Ex-Employees Note a Hint of Turmoil in Bridgewater’s Recipe for Success

2017-03-06 11:26:04

 

Ex-Employees Note a Hint of Turmoil in Bridgewater’s Recipe for Success

It is not every workplace where a top executive is accused of lying on a video for every employee to see. It is also unusual for a company founder to fire an employee in a group email and then later dismiss it as simply a joke.

At Bridgewater Associates, the world’s largest hedge fund, that is how Ray Dalio, the firm’s 67-year-old billionaire founder, runs things.

Mr. Dalio’s firm is built on a foundation of “radical transparency,” a philosophy laid out in “Principles,” an employee handbook of sorts that he wrote. He attributes Bridgewater’s investing success over more than four decades to that philosophy.

But the firm’s culture has also fed undercurrents that have at times rattled employees, including senior executives. Interviews with dozens of former Bridgewater employees and contractors over the past year suggest an environment that can be intimidating, where every meeting is videotaped and employees are encouraged to openly challenge one another, sometimes in potentially humiliating ways.

The firm’s latest management shake-up came last week and included the departure of Jon Rubinstein, a former senior Apple executive nicknamed the Podfather for his work on the iPod. In announcing that Mr. Rubinstein was leaving just 10 months after joining Bridgewater as a co-chief executive, the firm said he was not “a cultural fit.”

Fitting in can indeed be difficult at Bridgewater, where as many as a third of the 1,500 employees leave within two years of being hired. And some of Mr. Dalio’s top lieutenants have been shuffled around, including David McCormick, who was promoted last week from president to co-chief executive, a title he previously held several years ago, and Greg Jensen, who was removed from his co-chief executive role last year and replaced by Mr. Rubinstein.

Despite the firm’s many years of producing better-than-average returns for institutional investors, Mr. Dalio’s management style continues to raise questions about how hands-on he will be in the future. His announcement last week that he would step down as co-chief executive, but remain as chairman and co-chief investment officer, was not expected to quiet those questions.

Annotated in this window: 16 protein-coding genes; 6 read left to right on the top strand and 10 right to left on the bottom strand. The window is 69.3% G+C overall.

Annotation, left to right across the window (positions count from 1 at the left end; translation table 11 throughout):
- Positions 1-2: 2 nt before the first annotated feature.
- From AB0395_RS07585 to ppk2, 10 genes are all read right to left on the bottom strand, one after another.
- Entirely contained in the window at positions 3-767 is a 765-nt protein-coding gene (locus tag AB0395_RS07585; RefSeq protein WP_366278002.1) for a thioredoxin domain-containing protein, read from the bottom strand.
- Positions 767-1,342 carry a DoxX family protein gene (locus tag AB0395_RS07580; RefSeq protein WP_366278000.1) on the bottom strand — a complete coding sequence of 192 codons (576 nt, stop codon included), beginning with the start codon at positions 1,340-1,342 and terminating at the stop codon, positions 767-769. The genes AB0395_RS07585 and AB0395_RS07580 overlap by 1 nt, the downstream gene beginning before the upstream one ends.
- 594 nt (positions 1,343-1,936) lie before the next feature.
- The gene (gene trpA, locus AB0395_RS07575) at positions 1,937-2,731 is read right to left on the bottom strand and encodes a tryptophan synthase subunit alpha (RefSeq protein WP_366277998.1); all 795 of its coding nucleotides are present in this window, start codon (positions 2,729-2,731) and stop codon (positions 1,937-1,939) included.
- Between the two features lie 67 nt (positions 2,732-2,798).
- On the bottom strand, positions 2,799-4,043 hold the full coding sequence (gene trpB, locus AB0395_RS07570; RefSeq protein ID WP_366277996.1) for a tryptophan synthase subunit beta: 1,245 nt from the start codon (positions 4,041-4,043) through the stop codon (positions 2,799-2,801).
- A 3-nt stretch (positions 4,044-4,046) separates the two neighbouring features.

“Every time he says he’s stepping back, he may believe that, and he may want to do that, but when someone else does something he doesn’t like, he can’t resist stepping back in,” said Erik Gordon, a professor at the University of Michigan’s Ross School of Business.

Mr. Dalio has spent a great deal of time over the past year defending Bridgewater’s culture, in public appearances and in posts on LinkedIn.

In an emailed statement on Sunday, the firm said The New York Times had presented a “biased and distorted picture of Bridgewater.” It also cited an invitation from The Times seeking Mr. Dalio’s participation in a conference this week to discuss the firm’s “strong culture that encourages creativity, excellence and innovation.”

Yet four former Bridgewater employees described two episodes from five years ago that they said indicate how erratic that culture can be. The former employees asked not to be identified because they had signed nondisclosure agreements with the firm.

Eileen Murray, another co-chief executive and a longtime member of Bridgewater’s management committee, was at the center of one of the episodes, which came to be known at the firm as “Eileen Lies,” according to the four former employees.

James B. Comey, Bridgewater’s general counsel at the time and now the director of the Federal Bureau of Investigation, was responsible for investigating the matter.

Over several interrogation sessions that the former employees described as intense, Mr. Comey’s questioning focused on whether Ms. Murray had been dishonest about her dealings with a lower-level employee regarding his employment at the firm.

In the end, the lower-level employee was dismissed while Ms. Murray was admonished but kept her job, even though several top executives on Bridgewater’s management committee, including Mr. Comey, thought she was not telling the truth, the former employees said.